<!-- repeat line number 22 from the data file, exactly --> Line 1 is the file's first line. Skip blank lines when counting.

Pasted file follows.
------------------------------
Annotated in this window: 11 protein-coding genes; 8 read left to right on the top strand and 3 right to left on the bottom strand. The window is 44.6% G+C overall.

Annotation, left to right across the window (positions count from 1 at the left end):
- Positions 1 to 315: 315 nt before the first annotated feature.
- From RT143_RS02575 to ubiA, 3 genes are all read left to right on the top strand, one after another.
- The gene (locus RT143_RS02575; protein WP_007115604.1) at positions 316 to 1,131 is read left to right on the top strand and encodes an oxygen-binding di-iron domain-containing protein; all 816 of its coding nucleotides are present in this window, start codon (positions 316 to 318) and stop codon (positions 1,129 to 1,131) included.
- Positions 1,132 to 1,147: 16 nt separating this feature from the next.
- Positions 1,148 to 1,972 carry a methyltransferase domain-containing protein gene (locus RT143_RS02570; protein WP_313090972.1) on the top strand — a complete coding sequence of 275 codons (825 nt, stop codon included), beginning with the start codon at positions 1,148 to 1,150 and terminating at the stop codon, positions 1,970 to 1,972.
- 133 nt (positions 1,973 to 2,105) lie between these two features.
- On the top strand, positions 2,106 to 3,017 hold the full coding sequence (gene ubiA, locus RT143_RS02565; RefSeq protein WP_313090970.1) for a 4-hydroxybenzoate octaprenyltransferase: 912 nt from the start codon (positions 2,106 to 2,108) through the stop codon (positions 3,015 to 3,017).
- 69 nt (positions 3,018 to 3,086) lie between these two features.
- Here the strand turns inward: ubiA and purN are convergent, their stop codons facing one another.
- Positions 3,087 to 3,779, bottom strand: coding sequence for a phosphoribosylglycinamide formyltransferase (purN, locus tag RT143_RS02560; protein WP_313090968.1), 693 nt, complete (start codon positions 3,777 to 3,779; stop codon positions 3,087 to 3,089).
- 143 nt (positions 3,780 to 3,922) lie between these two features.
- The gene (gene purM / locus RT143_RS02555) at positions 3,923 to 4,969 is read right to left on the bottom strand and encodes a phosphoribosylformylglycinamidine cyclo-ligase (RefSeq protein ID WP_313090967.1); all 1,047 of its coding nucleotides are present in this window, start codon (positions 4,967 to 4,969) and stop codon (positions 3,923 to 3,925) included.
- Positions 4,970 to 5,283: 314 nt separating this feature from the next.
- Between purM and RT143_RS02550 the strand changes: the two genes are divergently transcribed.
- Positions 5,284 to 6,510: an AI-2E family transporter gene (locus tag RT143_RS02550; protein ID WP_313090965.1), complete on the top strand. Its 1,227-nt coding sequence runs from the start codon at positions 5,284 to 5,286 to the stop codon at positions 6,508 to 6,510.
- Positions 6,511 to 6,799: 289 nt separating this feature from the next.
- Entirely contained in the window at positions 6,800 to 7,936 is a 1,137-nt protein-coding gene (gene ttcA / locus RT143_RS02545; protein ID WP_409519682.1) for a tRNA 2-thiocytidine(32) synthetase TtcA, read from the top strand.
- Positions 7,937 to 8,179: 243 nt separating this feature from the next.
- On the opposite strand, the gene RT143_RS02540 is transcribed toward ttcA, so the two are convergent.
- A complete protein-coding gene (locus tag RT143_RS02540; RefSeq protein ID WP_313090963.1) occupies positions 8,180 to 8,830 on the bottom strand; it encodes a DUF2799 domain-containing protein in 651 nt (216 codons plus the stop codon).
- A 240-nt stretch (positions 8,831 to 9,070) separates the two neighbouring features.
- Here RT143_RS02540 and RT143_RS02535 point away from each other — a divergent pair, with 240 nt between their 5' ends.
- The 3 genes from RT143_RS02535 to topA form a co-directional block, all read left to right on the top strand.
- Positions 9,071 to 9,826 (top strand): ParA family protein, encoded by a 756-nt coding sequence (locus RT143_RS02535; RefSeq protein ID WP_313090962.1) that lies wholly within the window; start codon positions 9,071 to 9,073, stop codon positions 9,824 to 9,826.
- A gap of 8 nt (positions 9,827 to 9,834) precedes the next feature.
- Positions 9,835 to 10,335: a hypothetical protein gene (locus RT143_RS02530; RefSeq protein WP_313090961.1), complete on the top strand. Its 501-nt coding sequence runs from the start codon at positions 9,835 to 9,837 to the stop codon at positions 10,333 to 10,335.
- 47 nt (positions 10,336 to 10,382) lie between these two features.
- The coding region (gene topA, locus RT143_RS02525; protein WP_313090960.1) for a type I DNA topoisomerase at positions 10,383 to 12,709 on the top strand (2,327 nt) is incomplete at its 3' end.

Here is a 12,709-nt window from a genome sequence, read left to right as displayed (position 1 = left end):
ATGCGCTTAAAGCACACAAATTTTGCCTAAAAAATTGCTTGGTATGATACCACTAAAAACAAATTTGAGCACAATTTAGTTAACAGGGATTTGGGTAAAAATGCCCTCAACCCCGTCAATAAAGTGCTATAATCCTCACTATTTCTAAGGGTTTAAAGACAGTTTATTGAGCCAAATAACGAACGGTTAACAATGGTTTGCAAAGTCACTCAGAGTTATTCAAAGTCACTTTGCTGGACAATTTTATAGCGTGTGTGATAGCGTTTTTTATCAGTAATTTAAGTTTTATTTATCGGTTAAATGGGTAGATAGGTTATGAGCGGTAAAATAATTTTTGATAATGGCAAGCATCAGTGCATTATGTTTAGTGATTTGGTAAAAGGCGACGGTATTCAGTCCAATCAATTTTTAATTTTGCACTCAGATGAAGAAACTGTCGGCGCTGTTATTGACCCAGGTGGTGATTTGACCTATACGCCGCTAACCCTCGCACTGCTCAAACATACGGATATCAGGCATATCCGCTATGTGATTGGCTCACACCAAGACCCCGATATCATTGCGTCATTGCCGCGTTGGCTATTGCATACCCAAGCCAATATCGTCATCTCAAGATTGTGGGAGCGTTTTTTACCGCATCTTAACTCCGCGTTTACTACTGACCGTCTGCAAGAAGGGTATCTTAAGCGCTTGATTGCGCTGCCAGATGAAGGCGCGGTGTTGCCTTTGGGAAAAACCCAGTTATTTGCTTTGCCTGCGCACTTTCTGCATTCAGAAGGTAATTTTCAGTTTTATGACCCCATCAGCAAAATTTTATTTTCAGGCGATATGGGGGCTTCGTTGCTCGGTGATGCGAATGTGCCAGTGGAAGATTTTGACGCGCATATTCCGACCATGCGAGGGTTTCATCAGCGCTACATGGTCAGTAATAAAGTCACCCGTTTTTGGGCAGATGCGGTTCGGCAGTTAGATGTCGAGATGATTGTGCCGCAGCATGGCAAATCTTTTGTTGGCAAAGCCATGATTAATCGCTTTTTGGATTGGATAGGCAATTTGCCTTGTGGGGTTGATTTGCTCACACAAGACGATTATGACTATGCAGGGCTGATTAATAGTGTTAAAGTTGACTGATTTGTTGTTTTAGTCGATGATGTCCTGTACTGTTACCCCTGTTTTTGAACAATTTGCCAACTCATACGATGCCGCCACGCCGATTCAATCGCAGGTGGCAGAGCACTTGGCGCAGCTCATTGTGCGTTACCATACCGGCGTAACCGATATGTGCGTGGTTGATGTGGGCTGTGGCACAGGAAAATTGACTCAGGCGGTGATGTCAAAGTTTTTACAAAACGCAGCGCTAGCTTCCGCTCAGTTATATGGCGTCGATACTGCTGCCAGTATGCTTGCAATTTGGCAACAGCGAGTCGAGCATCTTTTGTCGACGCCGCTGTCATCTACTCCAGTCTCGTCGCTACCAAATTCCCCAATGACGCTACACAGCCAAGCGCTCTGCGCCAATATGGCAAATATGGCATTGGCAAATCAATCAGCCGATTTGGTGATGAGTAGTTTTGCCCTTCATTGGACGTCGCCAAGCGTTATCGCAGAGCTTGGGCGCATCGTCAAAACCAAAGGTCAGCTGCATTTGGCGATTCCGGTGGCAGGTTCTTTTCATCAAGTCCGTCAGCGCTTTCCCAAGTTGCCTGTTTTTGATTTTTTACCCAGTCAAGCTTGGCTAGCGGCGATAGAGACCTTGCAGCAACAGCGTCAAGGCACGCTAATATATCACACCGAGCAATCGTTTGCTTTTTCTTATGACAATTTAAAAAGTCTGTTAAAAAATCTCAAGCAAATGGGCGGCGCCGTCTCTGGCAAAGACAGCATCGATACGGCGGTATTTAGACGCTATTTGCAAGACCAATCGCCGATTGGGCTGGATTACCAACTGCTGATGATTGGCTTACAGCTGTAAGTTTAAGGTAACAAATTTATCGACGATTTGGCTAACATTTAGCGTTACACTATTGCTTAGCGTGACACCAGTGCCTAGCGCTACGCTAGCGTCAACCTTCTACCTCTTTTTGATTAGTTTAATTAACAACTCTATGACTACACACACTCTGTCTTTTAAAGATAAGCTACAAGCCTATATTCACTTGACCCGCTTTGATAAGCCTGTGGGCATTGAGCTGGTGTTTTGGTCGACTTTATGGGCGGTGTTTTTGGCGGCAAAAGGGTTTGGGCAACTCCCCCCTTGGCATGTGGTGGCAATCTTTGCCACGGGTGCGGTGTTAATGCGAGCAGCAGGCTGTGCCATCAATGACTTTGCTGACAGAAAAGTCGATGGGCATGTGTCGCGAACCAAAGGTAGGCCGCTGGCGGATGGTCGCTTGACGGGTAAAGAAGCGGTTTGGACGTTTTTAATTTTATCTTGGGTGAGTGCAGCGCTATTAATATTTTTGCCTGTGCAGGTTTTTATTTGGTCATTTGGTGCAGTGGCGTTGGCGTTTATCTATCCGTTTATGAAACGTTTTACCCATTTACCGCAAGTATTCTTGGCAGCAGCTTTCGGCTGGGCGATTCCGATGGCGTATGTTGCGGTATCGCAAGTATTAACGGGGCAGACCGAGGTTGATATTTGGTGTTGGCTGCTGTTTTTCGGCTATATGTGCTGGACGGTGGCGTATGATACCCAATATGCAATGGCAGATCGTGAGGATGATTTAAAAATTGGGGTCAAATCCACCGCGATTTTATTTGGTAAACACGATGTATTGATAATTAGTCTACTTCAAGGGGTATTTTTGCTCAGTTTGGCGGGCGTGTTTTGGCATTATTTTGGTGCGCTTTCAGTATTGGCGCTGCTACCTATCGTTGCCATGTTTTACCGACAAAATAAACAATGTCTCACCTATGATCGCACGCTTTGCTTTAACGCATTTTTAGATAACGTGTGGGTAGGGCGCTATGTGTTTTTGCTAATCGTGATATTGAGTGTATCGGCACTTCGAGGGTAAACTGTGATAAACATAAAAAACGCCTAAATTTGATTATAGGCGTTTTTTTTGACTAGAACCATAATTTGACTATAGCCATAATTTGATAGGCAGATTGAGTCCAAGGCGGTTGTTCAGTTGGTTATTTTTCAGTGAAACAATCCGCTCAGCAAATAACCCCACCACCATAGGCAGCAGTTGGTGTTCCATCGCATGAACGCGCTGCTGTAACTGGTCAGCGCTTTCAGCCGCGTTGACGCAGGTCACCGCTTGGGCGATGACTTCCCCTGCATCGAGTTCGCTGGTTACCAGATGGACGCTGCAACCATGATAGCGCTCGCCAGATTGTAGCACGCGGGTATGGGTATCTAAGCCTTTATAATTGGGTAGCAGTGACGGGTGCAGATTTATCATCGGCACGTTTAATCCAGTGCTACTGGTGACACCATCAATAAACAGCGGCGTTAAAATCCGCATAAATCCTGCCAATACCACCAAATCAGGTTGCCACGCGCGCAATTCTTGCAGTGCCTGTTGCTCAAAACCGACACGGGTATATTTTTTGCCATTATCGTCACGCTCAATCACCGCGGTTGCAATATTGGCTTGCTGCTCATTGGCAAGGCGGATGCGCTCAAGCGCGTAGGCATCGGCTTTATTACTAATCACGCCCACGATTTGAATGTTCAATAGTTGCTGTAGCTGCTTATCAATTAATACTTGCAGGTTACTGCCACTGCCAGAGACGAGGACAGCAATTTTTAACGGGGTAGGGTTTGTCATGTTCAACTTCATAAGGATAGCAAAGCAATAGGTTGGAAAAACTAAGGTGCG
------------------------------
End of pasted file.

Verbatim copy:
- A complete protein-coding gene (locus tag RT143_RS02540; RefSeq protein ID WP_313090963.1) occupies positions 8,180 to 8,830 on the bottom strand; it encodes a DUF2799 domain-containing protein in 651 nt (216 codons plus the stop codon).